PSS

A CULTURE OF RESPECT

PJ McInnis ’15 and Virginia DeWees ’16 high-five
each other after realizing they have more in
common than expected.

We Are HWS

by Jessica Evangelista Balduzzi ’05

In a small corner of the Scandling Campus Center, PJ McInnis ’15 and Virginia DeWees ‘16—two students with seemingly nothing in common— walk up to a white board and begin describing themselves. Using giant letters, DeWees writes “Queer,” while McInnis scribbles the Greek symbols of his fraternity. After five minutes of writing identifying words, the two students take a step back and to their surprise, find they’ve both written “extroverted” and identified themselves as having a learning disability.

Doris-Pierce and Honorary Trustee Herbert J.
Stern '58, P'03, LL.D. '74 both wrote "passionate"
and "sarcastic."

“It was the moment when I realized that this campaign just might work,” says Molly Doris-Pierce ’15, creator of the “We Are HWS” campaign, an initiative that brings together members of the HWS community by uncovering their identities and then snapping a photo with a sign that reads, “We Are HWS.” “I think this really surprised them to see that they had much more in common than they could have ever anticipated.”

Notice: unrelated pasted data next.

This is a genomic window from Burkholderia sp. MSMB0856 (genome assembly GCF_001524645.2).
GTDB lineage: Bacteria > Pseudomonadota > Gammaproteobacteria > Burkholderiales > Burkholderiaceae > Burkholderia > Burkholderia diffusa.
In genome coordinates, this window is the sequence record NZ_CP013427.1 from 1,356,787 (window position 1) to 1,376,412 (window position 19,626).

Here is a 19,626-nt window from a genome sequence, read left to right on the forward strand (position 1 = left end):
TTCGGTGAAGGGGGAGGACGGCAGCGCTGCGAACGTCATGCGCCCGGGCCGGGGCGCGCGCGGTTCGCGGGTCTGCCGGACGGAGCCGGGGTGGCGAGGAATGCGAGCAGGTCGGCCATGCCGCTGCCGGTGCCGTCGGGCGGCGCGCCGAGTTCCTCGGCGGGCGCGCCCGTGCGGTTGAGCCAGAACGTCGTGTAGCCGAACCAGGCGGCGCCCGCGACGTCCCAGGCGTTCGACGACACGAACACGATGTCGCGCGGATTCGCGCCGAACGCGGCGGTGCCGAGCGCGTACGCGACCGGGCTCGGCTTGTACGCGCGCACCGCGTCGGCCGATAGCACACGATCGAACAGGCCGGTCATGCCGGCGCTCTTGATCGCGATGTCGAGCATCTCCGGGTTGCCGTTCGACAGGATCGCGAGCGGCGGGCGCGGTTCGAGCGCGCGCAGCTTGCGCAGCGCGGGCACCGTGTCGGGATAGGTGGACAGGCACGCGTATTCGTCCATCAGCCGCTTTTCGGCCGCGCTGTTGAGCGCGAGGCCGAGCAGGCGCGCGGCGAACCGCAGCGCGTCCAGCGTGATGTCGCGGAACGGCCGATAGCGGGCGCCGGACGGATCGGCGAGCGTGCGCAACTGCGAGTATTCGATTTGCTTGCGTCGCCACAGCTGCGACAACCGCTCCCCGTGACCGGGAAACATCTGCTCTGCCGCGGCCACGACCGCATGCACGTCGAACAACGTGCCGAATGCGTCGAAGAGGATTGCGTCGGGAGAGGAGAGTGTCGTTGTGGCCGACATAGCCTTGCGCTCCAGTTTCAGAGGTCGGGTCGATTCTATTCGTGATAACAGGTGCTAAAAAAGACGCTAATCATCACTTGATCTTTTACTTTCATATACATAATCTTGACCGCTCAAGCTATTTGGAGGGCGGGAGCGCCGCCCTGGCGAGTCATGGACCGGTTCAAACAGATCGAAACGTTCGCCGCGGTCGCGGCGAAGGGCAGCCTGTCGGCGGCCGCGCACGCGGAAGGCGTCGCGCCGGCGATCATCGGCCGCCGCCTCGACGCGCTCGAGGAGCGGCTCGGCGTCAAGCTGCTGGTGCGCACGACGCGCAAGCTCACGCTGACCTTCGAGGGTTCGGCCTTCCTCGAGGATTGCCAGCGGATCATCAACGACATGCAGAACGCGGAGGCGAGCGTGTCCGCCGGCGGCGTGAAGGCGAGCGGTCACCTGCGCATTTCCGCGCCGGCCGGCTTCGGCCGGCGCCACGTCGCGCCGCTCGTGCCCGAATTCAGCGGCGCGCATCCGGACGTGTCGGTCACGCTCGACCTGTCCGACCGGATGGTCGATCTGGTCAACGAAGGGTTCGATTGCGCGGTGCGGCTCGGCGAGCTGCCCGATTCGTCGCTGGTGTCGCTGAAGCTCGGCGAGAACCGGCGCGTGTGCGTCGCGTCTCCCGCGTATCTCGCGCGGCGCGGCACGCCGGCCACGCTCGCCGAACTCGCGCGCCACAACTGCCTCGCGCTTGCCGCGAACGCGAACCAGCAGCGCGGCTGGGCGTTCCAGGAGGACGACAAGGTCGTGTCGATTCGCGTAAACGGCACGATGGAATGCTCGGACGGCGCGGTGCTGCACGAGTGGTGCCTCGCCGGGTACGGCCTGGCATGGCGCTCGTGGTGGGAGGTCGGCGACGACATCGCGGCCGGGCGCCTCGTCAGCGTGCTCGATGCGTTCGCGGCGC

Ti-Ti Qin ’17 and Sarah Feldman ’15 both identify
as advocates and activists but consider
themselves to be procrastinators.

The idea for the “We Are HWS” campaign originated from the basic premise that everyone at HWS—students, staff, faculty, parents, trustees, alumni and alumnae— all have a stake in the Colleges’ future. “I believe sometimes, especially in difficult times, it is easier to take on different identities rather than identifying with the Colleges,” she says.

Jordan Smith ’15 and Julia Yenco ’16 learn they
have similar tastes in music and movies.

For Doris-Pierce, the goal of the “We Are HWS” campaign is about building community and creating a culture of change to “show that despite our differences we are one community and that all of us ARE HWS. We cannot build cultural change from the top down,” she adds. “In order to create a campus community where everyone feels valued, we must first change individual attitudes. We must make sure that the words, “We Are HWS” hold weight— whoever you are in this community, we are a community and we ARE HWS.”

 

Preparing Students to Lead Lives of Consequence.